STUTTERIN’ JIMMY: Band Overcoming Obstacles

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For a band it's all about the sound.

Finding the right note, the right lyrics and the right combination to make a song stand out.

For a metro group of band mates bringing all their talents together was the easy part.

“We've all known each other for many years,” says drummer Dirk William Newton of Des Moines.

The group has been playing together for about a year, writing original music that the crowd can't get enough of.

“It's really never been too much of a struggle to write, can't say we've had to work hard in that regard, it kind of flows,” says guitarist Dustin Ennis of Des Moines.

But for lead singer Jimmy Enos, the thing he loves to do the most, is the one thing that helped pull him out of a dark place.

“This is his life, this is what he does, this is what saved him, music is a salvation for him, it's nice to  be part of something that cool,” says Newton.

For Jimmy singing comes naturally, but talking is a constant struggle.

“Being on stage, I have to stop and say a prayer before I would do it because so much fear, but what a relief sometimes,” says Enos who has a stutter.

Jimmy found singing became an outlet.

“It was just a lot of fear, it's like okay all of a sudden I can speak fluent and it's a cool thing,” says Enos.

But things haven't always been so in tune.

“I remember smoking crack in basements and now I’m practicing in one,” says Enos.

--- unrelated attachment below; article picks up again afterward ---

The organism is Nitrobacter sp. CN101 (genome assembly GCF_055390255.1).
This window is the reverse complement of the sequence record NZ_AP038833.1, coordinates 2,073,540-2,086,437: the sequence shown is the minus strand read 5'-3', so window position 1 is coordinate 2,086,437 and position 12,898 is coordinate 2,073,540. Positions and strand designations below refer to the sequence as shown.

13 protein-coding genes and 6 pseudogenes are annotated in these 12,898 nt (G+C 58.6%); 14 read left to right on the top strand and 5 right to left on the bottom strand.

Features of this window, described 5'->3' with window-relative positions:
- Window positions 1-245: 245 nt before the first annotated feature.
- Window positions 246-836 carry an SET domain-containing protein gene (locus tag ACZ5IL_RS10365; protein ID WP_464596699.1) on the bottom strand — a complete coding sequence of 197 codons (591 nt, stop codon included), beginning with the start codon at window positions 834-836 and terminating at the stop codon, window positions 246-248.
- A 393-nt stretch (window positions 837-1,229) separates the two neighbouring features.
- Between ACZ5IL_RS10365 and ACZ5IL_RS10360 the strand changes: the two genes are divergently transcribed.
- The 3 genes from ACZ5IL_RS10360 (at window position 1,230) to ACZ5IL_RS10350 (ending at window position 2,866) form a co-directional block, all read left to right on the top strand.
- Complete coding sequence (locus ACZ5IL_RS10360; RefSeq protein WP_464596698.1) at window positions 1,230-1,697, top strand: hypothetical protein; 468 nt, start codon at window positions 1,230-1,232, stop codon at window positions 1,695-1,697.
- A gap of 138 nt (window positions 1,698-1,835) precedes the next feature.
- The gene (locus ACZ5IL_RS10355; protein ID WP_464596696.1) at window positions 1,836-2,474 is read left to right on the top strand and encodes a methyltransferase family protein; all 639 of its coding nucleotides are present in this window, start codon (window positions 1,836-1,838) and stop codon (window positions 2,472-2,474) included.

Jimmy was 11 when he started using.

“I spent a lot of years numbing out those senses with drugs and alcohol,” says Enos.

It wasn't until he vowed to kick the drugs and alcohol that the haze started to lift.

“I was three days sober off of meth and it's crazy, I felt a surge of energy come over and all of a sudden I wrote this song, Hymn of the Re-Birth",” says Enos.

Singing saved his life.

“I put it all out there finally and was honest with myself ya know because I really needed to be,” says Enos.

And so "Stutterin' Jimmy and the Goosebumps" was born.

“It's great to see someone making something positive out of a bad situation,” says Ennis.

And the once timid musician took the reins as a confident leader.

“I know how challenging it is to be up on stage, how absolutely frightening it is, and it's probably twenty times as frightening for him to be up on stage just the amount of vibrato it takes to carry that off, it's an amazing thing,” says Newton.

In a world where music is everything and hitting the right note is key, this band is  overcoming more than just stage fright.

“Man that's a great feeling, ya know, us building something out of nothing, or just out of an idea and all of a sudden people see it as a work of art,” says Enos.

“Stutterin' Jimmy and the Goosebumps" has already put out one album.

The band is currently revising a couple songs and plans to record their second album by next spring.

More information on the band can be found by visiting,